by Charlene Burgi
Irrigation season is approaching. When it comes time to turn on your irrigation system, our Weekly Watering Schedule
is an amazing tool. It provides guidelines for how much water to apply to the garden based on the current evapotranspiration—or ET—rate. (ET is the amount of water lost into the air through evaporation from soil and transpiration from plants.) The watering recommendations take into account the type of irrigation you are using, as well as if your garden is located in the south, central or north part of MMWD’s service area. It also breaks down watering times for lawns, high-water and low-water-use plants.
| Potatoes in plastic tote container
But what if you are watering vegetables? What category do they fall into? Do some vegetables need more water than others, or require extra water at certain times of the growth cycle? In general, for watering vegetables you’ll want to follow the “high water use” guidelines in the Weekly Watering Schedule. But as with all gardening, there are many factors that come into play, and so you’ll also want to monitor and adjust if needed to achieve maximum production in your garden. Yes, veggies have microclimates, too!
For example, how well is the soil prepared? Are we talking about hardpan clay with the purchase of a four-inch nursery plant planted in that ground? Or are you planting in well-worked soil with good drainage and optimum sunlight? Is the soil rich in nutrients? Optimum growing conditions along with the recommended amount of water will help you achieve the best results.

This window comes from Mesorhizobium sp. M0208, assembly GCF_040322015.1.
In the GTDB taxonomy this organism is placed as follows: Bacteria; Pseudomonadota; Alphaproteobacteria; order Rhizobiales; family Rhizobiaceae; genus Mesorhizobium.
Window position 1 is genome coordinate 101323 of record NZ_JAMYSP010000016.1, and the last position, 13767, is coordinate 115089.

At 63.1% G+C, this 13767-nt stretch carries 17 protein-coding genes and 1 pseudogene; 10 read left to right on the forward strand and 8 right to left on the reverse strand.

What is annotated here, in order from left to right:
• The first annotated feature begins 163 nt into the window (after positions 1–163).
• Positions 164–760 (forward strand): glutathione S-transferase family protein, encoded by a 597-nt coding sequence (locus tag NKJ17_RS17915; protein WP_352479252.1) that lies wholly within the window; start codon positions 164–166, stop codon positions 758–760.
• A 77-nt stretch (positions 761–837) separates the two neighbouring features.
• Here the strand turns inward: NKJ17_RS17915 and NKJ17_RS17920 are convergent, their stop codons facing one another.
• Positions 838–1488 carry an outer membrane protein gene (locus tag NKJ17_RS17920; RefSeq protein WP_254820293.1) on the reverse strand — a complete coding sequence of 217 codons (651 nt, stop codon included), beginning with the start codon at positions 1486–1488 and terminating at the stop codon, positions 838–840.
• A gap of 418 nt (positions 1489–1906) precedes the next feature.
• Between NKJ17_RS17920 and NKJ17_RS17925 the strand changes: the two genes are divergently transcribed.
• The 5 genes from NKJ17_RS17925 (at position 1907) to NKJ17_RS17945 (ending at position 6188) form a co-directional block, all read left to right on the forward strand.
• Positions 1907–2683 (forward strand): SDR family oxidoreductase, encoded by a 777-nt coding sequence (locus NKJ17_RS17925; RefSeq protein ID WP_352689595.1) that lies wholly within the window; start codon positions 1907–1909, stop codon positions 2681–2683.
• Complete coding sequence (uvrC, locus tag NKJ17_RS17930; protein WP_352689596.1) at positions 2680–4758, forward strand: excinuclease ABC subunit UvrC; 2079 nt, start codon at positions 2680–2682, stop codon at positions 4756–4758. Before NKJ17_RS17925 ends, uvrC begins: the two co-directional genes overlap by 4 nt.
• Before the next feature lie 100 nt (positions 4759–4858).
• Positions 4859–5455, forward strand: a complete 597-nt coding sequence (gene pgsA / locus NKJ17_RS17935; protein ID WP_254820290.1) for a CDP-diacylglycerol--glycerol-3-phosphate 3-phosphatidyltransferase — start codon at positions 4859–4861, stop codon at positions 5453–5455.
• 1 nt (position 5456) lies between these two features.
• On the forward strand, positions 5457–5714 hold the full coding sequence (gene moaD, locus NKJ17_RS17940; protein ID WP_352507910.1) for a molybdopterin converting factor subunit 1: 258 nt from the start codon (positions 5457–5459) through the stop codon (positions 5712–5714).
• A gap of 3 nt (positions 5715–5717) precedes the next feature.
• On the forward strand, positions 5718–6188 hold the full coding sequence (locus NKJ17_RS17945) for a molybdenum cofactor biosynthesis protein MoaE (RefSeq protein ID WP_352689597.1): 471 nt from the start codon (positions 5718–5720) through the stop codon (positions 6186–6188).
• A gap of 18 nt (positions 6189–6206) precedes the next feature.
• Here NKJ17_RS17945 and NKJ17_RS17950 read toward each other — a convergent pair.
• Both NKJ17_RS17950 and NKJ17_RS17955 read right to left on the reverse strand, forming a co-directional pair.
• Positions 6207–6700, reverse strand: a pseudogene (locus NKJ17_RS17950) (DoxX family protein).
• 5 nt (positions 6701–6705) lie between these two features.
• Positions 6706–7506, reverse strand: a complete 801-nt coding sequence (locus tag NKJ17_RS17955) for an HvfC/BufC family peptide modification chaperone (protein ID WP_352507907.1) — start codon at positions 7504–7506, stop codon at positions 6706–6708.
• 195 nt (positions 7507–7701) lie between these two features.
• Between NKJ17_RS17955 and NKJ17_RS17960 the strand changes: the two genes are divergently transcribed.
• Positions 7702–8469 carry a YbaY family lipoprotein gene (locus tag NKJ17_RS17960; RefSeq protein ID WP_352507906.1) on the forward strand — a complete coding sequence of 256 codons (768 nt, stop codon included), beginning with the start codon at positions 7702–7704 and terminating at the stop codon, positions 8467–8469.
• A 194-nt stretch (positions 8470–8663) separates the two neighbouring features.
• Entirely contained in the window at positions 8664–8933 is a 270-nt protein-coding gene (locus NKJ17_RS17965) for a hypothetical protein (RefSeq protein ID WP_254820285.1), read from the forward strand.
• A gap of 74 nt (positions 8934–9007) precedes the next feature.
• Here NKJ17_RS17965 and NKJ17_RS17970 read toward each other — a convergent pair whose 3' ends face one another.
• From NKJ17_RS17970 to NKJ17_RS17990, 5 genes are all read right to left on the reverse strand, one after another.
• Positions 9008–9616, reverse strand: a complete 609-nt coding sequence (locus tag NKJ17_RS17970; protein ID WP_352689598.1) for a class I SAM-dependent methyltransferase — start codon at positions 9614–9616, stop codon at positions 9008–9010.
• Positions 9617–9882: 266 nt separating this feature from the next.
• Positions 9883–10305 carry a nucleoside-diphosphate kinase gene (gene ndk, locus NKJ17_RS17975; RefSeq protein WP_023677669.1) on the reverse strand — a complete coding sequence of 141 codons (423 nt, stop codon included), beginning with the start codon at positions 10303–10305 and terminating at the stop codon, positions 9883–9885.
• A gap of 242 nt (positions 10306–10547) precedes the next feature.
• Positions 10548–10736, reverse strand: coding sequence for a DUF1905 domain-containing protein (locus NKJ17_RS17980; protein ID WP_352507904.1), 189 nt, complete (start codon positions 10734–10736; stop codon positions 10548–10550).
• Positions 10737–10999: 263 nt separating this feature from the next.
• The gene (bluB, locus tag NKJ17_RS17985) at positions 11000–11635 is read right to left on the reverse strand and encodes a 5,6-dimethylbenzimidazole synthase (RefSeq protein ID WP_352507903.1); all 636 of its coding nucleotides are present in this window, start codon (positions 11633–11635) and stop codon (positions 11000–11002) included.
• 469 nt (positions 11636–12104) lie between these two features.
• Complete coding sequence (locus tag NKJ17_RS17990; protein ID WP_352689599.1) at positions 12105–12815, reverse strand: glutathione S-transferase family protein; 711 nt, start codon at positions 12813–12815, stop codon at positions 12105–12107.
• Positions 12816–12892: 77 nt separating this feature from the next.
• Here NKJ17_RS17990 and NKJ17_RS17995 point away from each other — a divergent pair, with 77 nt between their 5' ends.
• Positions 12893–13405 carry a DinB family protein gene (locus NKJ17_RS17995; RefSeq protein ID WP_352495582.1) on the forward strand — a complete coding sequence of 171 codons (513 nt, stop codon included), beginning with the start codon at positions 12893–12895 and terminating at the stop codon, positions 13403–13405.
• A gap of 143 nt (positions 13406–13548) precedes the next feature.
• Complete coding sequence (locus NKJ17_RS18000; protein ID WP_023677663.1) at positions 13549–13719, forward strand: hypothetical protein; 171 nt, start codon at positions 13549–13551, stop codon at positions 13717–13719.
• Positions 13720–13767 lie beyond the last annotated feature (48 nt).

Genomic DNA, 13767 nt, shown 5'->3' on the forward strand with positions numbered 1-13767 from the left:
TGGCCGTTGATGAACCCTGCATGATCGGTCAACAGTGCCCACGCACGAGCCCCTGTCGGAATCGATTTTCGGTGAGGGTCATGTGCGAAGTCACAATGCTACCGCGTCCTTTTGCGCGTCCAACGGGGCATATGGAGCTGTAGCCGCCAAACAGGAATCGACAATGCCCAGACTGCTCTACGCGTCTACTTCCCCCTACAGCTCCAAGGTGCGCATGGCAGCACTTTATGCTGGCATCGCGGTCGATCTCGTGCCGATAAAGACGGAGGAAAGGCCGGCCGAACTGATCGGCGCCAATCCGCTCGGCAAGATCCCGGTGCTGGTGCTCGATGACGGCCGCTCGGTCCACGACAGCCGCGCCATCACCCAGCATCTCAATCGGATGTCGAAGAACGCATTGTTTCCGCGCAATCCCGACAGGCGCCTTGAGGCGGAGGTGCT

During their growing season, and under good growing conditions, beets, broccoli, Brussel sprouts, tomatoes and carrots will all require about 1-2 gallons of water per week. For a drip system using 2-gallon-per-hour emitters, this would mean about 30-60 minutes of water each week. With these vegetables, it’s best to avoid allowing the soil to dry out.
Some vegetables require more water, up to 2-3 gallons of water per week. These include cabbage, cauliflower, lettuce and spinach. These are also cool season vegetables and prefer more shade for optimal growth. Because they like similar growing conditions, they make great companion plants. Along with these plants, squash and cucumbers also prefer more water.
Some vegetables need more water during certain periods of their development. Beans and peas need at least two gallons of water per week during their flowering and pod development stages. Corn will need that same amount of water during the time of tassel development and when the kernels begin to swell. Potatoes’ water needs increase to two gallons when the potatoes are the size of marbles.
Gardening is fun. It can be a challenge or similar to working a puzzle. But for the most part, I have found plants to be forgiving. Enjoy the planning, planting and harvesting. No matter, the reward is the joy when you bite into that first ripe veggie!